In the fabrication steps shown in FIGS. 4A-4E, an a-Si layer is often used as an anti-etching mask having resistance to etching when an optical waveguide film is formed by a reactive ion etching process, so that in some case, after the etching step, a part or whole of the anti-etching mask can be left unremoved and embedded into the upper cladding layer 34, so that the unremoved anti-etching mask defines the stress applying portions 4a and 4b.

So far, the substrate 1 has been described as consisting of silica glass, but it is of course apparent that the stress applying portion or portions are effective as means for controlling birefringence, even when a silicon substrate is used as the substrate 1. In the case of the silicon substrate, it must be taken into consideration that, unlike the silica glass substrate, the optical waveguide receives as a bias force a high degree of compression stress (corresponding to a birefringence value of the order of 10-4) as a whole.

It is of course possible to position the stress applying portion or portions at a desired position or positions in the longitudinal direction of the optical waveguide.

As described above, in the first to fifth embodiments, the stress applying portions 4a, 4b, 14, 14a and 14b are disposed in the vicinity of the core portions 2, 2a and 2b within the cladding layer 3, and the degree of birefringence in the optical waveguide can be precisely controlled by varying the position and shape of the stress applying portion. Therefore, the present invention is remarkably useful in a case of fabricating an optical waveguide type optical component part to be used in a optical sensor or a coherent optical communication system in which the polarization characteristics of the component play a very important role.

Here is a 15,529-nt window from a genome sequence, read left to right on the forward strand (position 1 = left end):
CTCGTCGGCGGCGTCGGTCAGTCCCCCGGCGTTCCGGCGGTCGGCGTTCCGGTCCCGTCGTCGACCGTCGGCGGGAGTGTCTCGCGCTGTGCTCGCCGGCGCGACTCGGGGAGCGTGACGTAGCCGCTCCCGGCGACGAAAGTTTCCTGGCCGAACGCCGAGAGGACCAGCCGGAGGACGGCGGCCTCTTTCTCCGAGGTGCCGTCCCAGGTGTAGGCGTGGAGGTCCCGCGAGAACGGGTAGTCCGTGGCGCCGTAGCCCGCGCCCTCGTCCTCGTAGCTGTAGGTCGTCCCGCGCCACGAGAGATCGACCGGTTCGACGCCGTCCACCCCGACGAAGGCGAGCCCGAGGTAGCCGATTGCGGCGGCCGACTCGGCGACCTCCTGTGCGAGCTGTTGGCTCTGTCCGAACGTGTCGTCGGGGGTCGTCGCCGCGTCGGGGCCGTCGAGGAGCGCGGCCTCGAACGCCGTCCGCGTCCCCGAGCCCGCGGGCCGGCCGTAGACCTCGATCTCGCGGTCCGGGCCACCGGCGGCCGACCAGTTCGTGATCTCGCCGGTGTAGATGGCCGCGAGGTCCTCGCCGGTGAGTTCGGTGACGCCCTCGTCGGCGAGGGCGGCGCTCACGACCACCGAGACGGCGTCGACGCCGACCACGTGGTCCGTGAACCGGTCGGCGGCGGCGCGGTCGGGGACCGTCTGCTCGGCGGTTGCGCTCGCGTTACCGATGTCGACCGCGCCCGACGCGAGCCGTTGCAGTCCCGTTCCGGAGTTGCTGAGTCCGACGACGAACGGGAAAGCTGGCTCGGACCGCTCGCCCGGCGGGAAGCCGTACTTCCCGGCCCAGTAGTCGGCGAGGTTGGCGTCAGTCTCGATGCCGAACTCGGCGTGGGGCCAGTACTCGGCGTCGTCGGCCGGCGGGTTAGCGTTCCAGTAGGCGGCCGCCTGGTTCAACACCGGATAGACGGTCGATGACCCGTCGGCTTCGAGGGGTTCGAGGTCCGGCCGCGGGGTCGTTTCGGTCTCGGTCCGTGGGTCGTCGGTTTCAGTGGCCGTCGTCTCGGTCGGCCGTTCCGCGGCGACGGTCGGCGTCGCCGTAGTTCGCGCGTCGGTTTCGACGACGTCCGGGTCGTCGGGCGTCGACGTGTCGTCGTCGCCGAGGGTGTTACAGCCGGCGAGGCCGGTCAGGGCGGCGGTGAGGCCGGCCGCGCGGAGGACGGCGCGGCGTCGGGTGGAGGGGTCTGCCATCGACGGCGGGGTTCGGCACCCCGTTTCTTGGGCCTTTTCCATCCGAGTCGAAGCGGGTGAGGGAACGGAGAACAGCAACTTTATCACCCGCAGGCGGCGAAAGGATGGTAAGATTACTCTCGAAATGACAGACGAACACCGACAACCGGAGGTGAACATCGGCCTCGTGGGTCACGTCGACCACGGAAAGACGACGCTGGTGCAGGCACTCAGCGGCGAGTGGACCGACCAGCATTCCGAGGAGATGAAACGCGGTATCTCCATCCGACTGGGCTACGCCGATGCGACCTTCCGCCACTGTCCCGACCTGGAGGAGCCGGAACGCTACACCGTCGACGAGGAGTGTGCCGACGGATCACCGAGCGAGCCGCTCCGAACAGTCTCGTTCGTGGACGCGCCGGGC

Embodiment 6

FIGS. 9A and 9B show an embodiment of a waveguide type optical phase plate constructed by an optical waveguide in accordance with the present invention.

FIG. 9A is a plan view thereof, while FIG. 9B is a sectional view, on an enlarged scale, taken along line A--A' in FIG. 9A. The silica core portion 2 (10 μm10 μm) and the polysilicon stress applying portions l4a and l4b (10 μm10 μm) are embedded into the silica cladding l (approximately 70 μm in thickness) formed on the surface of the silica glass substrate 1. The stress applying portions l4a and l4b are disposed on both sides of the core portion 2 and are spaced apart from the center of the core portion 2 by a distance S in a diagonal direction, and the portions l4a and l4b are extended along the core portion 2 by a distance l.

Such a structure can be fabricated by a combination of a deposition process and an etching process. Due to the stress applying portions l4a and l4b, a tensile stress acts on the core portion 2 in a diagonal direction thereof. Here, the direction of the principal axis of stress-induced birefringence can be varied by selecting the distance S. In this embodiment, the distance S is 19 μm, so that the direction of the principal axis of stress-induced birefringence is inclined by 45 with respect to the major surface of the substrate 1. In this case, the magnitude B of stress-induced birefringence is of the order of 0.810-4 and the distance l is selected to satisfy the following relation:

Bl=λ/2,